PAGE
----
Conservation is a Process

Los Angeles Audubon has definitely slowed down this time of year, but it continues to surprise how much work still needs to get done. Conservation work is never ending. Education is never ending. Learning is never ending. Sometimes I feel like I have a breather, and then I realize my mind is sparking back and forth with numerous ideas of what to do, what to teach, and what to learn. My teacher once told me that was the mind of a scholar, but sometimes I think that’s the mind of a fidgeter.

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Taking some down time to sketch Toyon (Heteromeles arbutifolia )

These past two weeks with Los Angeles Audubon have been a blur with code switching from habitat restoration, to education programming, snowy plover monitoring, and now least terns, and out of nowhere I realize it is mid July and no longer June. And I am wondering where time is flying, and that one year has passed since I graduated from university, which means I only have four years left to think research and apply to graduate school (yes, I am taking a five-year gap…max).

There was a lot of reminiscing taking place this week, in a good way. A lot of thoughts going through me of who I am and want to become. Aside from all the outdoor work (which I love doing), sometimes I forget how much I also enjoy doing passive work. This week Stacey (my supervisor) challenged me, wait let me back track. So Latino Conservation Week is coming. Latino Conservation Week is the week long event of outdoor activities throughout the nation that promotes Latino inclusion in outdoor activities such as hikes, walks, conservation talks, backpacking, etc. Lots of cool stuff! Well Los Angeles Audubon decided to take part and sponsor an event for this week, and Arely and I were put in charge. I love coordinating things and programming events, and advertising, so I created a flyer and sent it to Stacey for it to be approved. Sometimes I forget Stacey is an artist and appreciates art because she sent back my flyer and asked “if the images in the flyer were mine or where did I get them from?” Of course, I didn’t draw them, and of course she asked me to draw them and that it would be neat and cool to use my art in the flyer. I am not going to lie, at first I was a little taken aback and wanted to neglect for multiple reasons: 1) art takes time, lots of time, especially if you’re a perfectionist (*raises hand) 2) there was lots of things to do ex. snowy plover monitoring, habitat restoration, and actually planning logistics of the event 3) I like to paint, not necessarily draw unless it is doodling. After a five minute process of neglect, I shifted the focus of my mind to a positive one, and told myself “Hey, it’s a challenge. Go for it. You know you can draw.” And in fact, the process of drawing reminded me so much of how much I enjoy passive exercises and how much I need them. It allows me to collect my thoughts and focus solelyon the paper and pen.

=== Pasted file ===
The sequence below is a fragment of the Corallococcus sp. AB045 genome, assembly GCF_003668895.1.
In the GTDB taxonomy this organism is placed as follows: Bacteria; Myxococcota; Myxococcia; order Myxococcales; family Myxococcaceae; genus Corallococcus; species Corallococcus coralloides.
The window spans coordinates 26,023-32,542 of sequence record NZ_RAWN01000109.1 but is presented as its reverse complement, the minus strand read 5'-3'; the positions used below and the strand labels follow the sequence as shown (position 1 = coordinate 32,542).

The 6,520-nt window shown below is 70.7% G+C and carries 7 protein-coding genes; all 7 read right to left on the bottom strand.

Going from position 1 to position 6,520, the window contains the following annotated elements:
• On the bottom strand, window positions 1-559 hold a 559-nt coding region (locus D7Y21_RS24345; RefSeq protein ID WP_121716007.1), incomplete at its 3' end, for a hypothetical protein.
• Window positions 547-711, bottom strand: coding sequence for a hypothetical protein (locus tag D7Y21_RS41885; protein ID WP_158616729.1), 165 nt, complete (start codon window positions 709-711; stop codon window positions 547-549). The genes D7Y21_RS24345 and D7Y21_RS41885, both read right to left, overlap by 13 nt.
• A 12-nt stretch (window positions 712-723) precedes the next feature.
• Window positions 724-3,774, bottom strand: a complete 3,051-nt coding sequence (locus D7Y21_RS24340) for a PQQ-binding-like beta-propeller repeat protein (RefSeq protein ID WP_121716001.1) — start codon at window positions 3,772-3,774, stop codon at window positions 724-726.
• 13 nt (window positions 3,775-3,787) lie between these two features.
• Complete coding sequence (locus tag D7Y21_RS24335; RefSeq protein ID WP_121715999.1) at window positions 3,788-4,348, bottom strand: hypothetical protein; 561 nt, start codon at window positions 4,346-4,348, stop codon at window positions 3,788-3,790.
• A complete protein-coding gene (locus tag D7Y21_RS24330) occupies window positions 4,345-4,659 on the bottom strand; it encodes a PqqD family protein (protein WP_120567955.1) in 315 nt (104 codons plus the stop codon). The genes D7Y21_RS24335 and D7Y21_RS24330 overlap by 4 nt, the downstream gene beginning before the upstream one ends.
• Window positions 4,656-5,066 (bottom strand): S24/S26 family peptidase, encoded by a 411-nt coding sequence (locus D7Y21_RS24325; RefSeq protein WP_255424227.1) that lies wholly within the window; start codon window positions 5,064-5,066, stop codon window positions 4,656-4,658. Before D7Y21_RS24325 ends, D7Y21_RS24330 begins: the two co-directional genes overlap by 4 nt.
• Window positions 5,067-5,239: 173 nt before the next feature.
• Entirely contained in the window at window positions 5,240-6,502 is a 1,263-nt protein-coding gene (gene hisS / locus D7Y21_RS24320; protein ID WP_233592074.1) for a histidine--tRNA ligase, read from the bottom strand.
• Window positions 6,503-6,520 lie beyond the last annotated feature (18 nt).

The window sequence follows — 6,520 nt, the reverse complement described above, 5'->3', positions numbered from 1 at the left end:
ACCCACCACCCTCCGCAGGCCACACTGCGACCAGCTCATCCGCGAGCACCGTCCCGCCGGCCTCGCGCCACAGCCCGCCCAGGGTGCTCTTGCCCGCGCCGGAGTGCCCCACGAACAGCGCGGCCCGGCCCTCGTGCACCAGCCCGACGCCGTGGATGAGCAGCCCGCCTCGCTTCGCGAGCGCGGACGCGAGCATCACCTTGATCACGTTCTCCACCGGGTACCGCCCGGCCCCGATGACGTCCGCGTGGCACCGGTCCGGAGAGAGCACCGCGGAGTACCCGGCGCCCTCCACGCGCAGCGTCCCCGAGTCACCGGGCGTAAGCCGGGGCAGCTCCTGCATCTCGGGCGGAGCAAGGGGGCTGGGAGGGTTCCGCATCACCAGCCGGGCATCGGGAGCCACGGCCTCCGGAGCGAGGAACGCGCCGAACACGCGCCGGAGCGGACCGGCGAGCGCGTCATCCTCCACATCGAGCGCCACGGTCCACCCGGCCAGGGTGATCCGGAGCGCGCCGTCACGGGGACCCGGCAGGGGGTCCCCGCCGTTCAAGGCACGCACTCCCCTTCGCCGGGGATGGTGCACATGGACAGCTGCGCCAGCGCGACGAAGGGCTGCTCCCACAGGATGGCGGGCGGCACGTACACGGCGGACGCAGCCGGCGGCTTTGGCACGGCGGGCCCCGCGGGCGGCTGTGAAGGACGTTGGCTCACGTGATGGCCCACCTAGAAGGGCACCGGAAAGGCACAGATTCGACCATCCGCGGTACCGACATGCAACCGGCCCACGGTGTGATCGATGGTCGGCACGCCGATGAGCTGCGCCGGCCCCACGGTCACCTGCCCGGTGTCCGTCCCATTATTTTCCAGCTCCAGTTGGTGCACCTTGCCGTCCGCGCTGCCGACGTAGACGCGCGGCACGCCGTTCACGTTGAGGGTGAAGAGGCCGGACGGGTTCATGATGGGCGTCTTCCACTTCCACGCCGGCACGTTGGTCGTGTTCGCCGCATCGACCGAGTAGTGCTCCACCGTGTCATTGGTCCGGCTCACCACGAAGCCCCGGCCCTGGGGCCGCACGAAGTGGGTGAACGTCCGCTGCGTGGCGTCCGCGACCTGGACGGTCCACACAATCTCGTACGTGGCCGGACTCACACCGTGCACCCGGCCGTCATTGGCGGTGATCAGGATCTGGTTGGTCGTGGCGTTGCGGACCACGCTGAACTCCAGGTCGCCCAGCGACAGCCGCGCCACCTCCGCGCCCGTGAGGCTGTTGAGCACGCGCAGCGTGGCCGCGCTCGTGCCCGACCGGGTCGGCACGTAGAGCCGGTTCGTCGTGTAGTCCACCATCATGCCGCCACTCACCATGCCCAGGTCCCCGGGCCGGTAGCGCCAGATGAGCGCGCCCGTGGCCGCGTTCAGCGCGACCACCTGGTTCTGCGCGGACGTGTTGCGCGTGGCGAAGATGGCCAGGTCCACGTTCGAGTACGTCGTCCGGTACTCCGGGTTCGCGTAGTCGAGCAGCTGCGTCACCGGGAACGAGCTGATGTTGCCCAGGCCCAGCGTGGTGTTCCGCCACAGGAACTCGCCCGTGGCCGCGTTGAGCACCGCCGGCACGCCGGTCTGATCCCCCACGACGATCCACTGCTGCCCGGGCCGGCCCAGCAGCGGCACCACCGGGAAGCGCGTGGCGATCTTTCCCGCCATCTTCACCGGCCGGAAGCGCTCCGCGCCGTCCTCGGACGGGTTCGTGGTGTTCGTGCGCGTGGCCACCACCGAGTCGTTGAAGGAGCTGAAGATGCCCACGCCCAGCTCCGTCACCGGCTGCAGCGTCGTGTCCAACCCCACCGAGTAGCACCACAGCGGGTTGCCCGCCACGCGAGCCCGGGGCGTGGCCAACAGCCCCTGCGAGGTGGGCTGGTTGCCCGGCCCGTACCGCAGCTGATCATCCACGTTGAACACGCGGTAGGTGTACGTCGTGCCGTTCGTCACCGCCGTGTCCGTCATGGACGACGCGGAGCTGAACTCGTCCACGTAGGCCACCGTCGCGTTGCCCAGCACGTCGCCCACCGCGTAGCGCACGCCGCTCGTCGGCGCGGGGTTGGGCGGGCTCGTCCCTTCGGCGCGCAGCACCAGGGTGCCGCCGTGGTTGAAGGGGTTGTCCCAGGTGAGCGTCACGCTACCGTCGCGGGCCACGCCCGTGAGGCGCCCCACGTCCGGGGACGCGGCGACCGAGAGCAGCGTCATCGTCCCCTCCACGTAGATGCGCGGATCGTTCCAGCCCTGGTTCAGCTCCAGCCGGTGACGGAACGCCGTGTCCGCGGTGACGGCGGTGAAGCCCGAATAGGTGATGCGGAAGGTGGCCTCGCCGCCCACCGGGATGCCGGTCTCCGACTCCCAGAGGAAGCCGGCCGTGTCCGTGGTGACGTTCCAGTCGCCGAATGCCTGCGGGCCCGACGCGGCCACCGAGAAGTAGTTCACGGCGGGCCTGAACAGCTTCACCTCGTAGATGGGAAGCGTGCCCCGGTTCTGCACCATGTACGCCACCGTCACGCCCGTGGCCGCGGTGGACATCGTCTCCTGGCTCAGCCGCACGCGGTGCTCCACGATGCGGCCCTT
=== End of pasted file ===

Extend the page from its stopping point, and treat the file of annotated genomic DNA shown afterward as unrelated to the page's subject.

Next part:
Tying this back to conservation work, I think for a little while, I was surrounded by nature, but was not in nature. I have a crazy sun tan going on right now, dirt stains on my pants, but I don’t remember what plants I touched, smelled, or looked at. I don’t remember what birds I saw or heard aside from the snowy plover fledgling I am monitoring (which in fact should be fledging anytime now!). I realized there is so much conservation work that needs to be done, and I am passionate about it, but I am really going to miss out if my focus is an end product and not a process because in fact, conservation work is never ending.

Oh and I am also challenging my perfectionism.

 

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Final product of my drawing project.

Tania Romero
t41romero@gmail.com

I value learning and stories. There is something very magical in sharing, listening, and discovering. In love with life, birds, community building, y escuchar y hablar el idioma español.

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